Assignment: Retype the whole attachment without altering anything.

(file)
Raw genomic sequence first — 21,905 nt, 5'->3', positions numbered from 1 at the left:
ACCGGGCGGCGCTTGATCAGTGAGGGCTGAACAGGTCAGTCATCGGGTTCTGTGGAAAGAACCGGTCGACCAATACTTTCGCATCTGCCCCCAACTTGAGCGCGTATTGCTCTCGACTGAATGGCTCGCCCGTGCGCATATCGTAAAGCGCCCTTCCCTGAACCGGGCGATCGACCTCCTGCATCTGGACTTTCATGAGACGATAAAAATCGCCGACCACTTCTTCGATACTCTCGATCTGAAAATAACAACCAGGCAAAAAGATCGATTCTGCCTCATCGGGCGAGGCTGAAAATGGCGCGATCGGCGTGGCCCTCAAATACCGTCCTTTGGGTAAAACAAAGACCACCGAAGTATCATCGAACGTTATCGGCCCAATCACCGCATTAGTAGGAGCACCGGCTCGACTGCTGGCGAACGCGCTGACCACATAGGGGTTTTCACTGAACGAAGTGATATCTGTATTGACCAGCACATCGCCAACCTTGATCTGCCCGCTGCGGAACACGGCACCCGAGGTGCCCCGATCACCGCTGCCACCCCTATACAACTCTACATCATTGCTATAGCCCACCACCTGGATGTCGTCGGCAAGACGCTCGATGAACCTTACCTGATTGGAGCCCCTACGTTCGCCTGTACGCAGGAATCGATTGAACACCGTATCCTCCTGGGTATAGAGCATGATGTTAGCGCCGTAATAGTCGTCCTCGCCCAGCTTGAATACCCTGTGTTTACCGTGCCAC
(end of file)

Raw genomic sequence first — 21,905 nt, 5'->3', positions numbered from 1 at the left:
ACCGGGCGGCGCTTGATCAGTGAGGGCTGAACAGGTCAGTCATCGGGTTCTGTGGAAAGAACCGGTCGACCAATACTTTCGCATCTGCCCCCAACTTGAGCGCGTATTGCTCTCGACTGAATGGCTCGCCCGTGCGCATATCGTAAAGCGCCCTTCCCTGAACCGGGCGATCGACCTCCTGCATCTGGACTTTCATGAGACGATAAAAATCGCCGACCACTTCTTCGATACTCTCGATCTGAAAATAACAACCAGGCAAAAAGATCGATTCTGCCTCATCGGGCGAGGCTGAAAATGGCGCGATCGGCGTGGCCCTCAAATACCGTCCTTTGGGTAAAACAAAGACCACCGAAGTATCATCGAACGTTATCGGCCCAATCACCGCATTAGTAGGAGCACCGGCTCGACTGCTGGCGAACGCGCTGACCACATAGGGGTTTTCACTGAACGAAGTGATATCTGTATTGACCAGCACATCGCCAACCTTGATCTGCCCGCTGCGGAACACGGCACCCGAGGTGCCCCGATCACCGCTGCCACCCCTATACAACTCTACATCATTGCTATAGCCCACCACCTGGATGTCGTCGGCAAGACGCTCGATGAACCTTACCTGATTGGAGCCCCTACGTTCGCCTGTACGCAGGAATCGATTGAACACCGTATCCTCCTGGGTATAGAGCATGATGTTAGCGCCGTAATAGTCGTCCTCGCCCAGCTTGAATACCCTGTGTTTACCGTGCCAC